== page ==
Thursday, February 18, 2010

Review - The Left Bank Gang and The Last Musketeer

The Left Bank Gang
by Jason
2007 Eisner Winner for Best U.S. Edition of Foreign Material

The Last Musketeer
by Jason
2009 Eisner Winner for Best U.S. Edition of Foreign Material

There are several reasons why I'm pairing these books together rather than giving them each a turn in the spotlight. They're both extremely short, they're both from the same creator, and they both have a similar style in storytelling. The art style is identical in both with their animal headed people and rigid panel structure. They're also both absolutely terrific.

My favorite of the two (and it's a close thing) is The Left Bank Gang. It depicts Ernest Hemingway, James Joyce, F. Scott Fitzgerald, and Ezra Pound as struggling comic book artists in early 20th century Paris. Most of them are having money troubles when Hemingway comes up with a plan for a large heist. Zelda Fitzgerald gets wind of the plan and then things go badly.

The Last Musketeer is a pulp adventure romp where Athos is the last person to wear the uniform of the Musketeers four hundred years after the end of the novels. When Mars invades Paris he travels to the red planet to fight back even though he stands alone. Once there he finds a princess who is more capable than the men around her and willing to help stop the invasion, an emperor who is too bored for his own good, and an old enemy waiting for a showdown.

I'm going to start with The Last Musketeer since that's the one that I have the least to say about it. That's because while it is a charming mash up of Dumas and Flash Gordan there's nothing more to it than that. Athos confronts some Martians in the anachronistic way of a French gentleman, they fight, and then cut to an interlude before things repeat. This is appropriate for the homage Jason is creating but the impression I'm left with at the end is "Well that was fun."

The Last Musketeer also a funny book. Athos's mindset is stuck in the seventeenth century so his reaction to scifi tropes like an evil robot is amusing. The princess is set up in a traditional pulp role where she should be the clinging damsel who betrayed her father for the love of the hero; instead she's a no-nonsense, tough woman who has no time being kept in that role. And the villains seem to be just playing their their required part even though they're not really happy about it.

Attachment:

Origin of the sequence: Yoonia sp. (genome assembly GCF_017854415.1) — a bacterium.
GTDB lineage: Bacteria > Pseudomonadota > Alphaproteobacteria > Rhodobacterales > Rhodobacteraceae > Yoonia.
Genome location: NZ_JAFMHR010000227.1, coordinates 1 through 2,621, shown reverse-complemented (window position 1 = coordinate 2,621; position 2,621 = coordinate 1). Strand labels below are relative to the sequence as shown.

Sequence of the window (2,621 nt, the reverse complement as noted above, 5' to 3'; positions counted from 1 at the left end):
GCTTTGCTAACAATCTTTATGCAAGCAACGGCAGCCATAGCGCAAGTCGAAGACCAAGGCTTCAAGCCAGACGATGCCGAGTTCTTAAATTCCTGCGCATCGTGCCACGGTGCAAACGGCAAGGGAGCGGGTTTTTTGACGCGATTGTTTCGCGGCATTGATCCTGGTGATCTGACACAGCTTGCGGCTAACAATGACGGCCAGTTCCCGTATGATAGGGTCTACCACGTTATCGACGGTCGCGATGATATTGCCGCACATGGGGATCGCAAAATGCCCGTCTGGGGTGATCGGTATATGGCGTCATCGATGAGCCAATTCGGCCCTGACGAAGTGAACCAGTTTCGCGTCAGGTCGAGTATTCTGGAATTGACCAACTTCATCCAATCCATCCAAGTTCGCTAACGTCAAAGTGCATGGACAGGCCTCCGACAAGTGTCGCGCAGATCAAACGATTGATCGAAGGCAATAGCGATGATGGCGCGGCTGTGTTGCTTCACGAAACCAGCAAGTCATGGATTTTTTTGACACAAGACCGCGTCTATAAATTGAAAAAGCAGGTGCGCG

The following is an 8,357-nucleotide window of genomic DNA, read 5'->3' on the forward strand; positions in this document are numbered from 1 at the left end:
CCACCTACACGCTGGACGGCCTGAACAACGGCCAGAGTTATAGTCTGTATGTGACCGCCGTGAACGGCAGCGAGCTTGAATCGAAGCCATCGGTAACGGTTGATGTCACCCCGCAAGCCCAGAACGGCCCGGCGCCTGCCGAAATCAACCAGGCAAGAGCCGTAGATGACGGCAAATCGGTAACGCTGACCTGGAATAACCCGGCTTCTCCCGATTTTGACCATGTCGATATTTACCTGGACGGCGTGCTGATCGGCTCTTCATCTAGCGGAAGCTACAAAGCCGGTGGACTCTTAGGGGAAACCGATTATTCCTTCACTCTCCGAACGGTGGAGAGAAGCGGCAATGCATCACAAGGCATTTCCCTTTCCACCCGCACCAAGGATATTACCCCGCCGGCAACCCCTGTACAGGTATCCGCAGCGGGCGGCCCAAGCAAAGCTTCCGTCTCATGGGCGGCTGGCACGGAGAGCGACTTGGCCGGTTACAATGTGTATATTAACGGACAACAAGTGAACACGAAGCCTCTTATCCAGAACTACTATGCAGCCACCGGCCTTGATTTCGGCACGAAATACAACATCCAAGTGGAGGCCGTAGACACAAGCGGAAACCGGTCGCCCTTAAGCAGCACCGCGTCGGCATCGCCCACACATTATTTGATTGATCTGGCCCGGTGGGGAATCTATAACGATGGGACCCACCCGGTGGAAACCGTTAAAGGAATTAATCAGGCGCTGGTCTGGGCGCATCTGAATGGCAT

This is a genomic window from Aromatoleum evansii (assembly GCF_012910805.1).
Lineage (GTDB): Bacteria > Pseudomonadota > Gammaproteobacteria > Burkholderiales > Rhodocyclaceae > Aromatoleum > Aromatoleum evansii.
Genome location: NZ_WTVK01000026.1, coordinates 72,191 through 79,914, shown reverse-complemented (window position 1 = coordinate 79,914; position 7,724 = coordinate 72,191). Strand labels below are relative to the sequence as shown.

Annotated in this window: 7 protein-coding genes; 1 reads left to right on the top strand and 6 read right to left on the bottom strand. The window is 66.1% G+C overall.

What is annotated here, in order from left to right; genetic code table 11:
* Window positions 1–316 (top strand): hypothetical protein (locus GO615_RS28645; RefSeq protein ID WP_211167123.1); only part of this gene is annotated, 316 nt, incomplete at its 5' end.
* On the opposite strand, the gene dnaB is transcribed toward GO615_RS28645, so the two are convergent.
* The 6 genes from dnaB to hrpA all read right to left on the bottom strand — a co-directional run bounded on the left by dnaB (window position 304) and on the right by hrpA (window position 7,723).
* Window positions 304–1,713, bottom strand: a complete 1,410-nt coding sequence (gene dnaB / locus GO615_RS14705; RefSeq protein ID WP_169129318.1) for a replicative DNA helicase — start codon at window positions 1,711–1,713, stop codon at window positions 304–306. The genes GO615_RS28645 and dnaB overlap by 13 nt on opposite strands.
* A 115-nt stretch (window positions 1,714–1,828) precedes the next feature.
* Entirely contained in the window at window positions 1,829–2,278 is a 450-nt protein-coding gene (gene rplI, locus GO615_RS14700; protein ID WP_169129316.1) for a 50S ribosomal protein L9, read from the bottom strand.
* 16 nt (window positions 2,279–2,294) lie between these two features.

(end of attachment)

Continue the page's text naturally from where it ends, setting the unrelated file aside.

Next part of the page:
The Left Bank Gang, on the other hand, starts off in a straightforward method but then when the heist starts splits in over half a dozen viewpoints of the events where no one has the whole story. Suddenly there's seven interwoven narratives being told one at a time and each one reveals just a little bit more. They're all complete from their own perspectives but the they make up something greater when combined. Jason is masterful in his use of this technique and it made the last half of The Left Bank Gang extremely engaging.

I also had a lot of fun with the reimagining of early twentieth century authors into comic book artists. The humorous parts of the book tie into that theme. If you have a broad familiarity with their lives then it adds an extra layer to the story.

The best word I can describe the art with is rigid. Every character is stiff as a board with limited movement. Every page is a nine panel grid. Everything is hard edged. These are not beautiful looking books but the artwork serves its purpose.

One of the things that I like the most about my hobby is that every so often I find some writer who is so intriguing that I want to read more from them. I had never read anything by Jason before these books and now I want to read a lot more of his books. They're entertaining and charming and that's more than enough reason for me to recommend them.

Tuesday, February 16, 2010

Review - Black Hole

Black Hole
by Charles Burns
2006 Eisner Winner for Best Graphic Album - Reprint

There are some very heavy handed metaphors in Black Hole at its center (or singularity if I want to go for my own heavy handed metaphor). Burns is trying to tie some big ideas together and it had potential to be interesting since he does a fine job at capturing the self-destructive youth culture. Unfortunately it never gelled for me; it felt like Burns never got around to actually making any of the points that he was groping toward.

Black Hole is set in a 1970's where a sexually transmitted disease is running rampant through the youth. The disease transforms those infected in different ways; one boy gains an extra mouth on his chest, another sheds her skin each night, and another woman has grown a tail. The premise itself has quite a bit of potential. A condition that marks sexually active teens can be used in a lot of different ways. And Burns doesn't use it beyond the basic level of a metaphor. The visibly marked children are out of sight and go to live in the woods away from society.

There's a girl who loses her virginity to an infected boy and she wants to hide her condition from her parents. She runs away from home and tries to sort out her feelings for the boy. Another boy has a crush on her and finds his feelings confused when he starts lusting after a college going woman who is also infected.